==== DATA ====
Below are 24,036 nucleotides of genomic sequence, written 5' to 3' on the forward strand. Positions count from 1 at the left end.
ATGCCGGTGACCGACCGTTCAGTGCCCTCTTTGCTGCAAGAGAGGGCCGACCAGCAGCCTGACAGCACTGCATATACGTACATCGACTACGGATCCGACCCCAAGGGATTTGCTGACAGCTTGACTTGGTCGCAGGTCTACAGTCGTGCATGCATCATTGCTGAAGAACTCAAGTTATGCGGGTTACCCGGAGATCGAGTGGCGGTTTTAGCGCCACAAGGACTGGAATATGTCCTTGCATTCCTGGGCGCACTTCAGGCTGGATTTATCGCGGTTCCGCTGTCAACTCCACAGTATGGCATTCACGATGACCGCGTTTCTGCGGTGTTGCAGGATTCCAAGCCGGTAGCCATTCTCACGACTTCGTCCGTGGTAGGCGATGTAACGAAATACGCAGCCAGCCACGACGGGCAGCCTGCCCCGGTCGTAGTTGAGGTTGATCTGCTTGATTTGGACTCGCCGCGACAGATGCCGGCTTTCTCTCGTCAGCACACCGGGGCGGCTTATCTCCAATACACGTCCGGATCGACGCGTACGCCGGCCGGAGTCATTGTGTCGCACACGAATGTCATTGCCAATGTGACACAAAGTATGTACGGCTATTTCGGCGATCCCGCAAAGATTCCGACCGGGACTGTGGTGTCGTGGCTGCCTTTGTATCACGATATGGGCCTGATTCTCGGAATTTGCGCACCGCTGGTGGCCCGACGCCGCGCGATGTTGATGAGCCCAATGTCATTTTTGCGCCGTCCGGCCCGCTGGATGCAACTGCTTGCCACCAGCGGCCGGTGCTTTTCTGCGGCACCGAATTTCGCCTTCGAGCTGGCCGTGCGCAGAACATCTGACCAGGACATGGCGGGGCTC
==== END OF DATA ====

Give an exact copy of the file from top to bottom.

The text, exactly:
Below are 24,036 nucleotides of genomic sequence, written 5' to 3' on the forward strand. Positions count from 1 at the left end.
ATGCCGGTGACCGACCGTTCAGTGCCCTCTTTGCTGCAAGAGAGGGCCGACCAGCAGCCTGACAGCACTGCATATACGTACATCGACTACGGATCCGACCCCAAGGGATTTGCTGACAGCTTGACTTGGTCGCAGGTCTACAGTCGTGCATGCATCATTGCTGAAGAACTCAAGTTATGCGGGTTACCCGGAGATCGAGTGGCGGTTTTAGCGCCACAAGGACTGGAATATGTCCTTGCATTCCTGGGCGCACTTCAGGCTGGATTTATCGCGGTTCCGCTGTCAACTCCACAGTATGGCATTCACGATGACCGCGTTTCTGCGGTGTTGCAGGATTCCAAGCCGGTAGCCATTCTCACGACTTCGTCCGTGGTAGGCGATGTAACGAAATACGCAGCCAGCCACGACGGGCAGCCTGCCCCGGTCGTAGTTGAGGTTGATCTGCTTGATTTGGACTCGCCGCGACAGATGCCGGCTTTCTCTCGTCAGCACACCGGGGCGGCTTATCTCCAATACACGTCCGGATCGACGCGTACGCCGGCCGGAGTCATTGTGTCGCACACGAATGTCATTGCCAATGTGACACAAAGTATGTACGGCTATTTCGGCGATCCCGCAAAGATTCCGACCGGGACTGTGGTGTCGTGGCTGCCTTTGTATCACGATATGGGCCTGATTCTCGGAATTTGCGCACCGCTGGTGGCCCGACGCCGCGCGATGTTGATGAGCCCAATGTCATTTTTGCGCCGTCCGGCCCGCTGGATGCAACTGCTTGCCACCAGCGGCCGGTGCTTTTCTGCGGCACCGAATTTCGCCTTCGAGCTGGCCGTGCGCAGAACATCTGACCAGGACATGGCGGGGCTC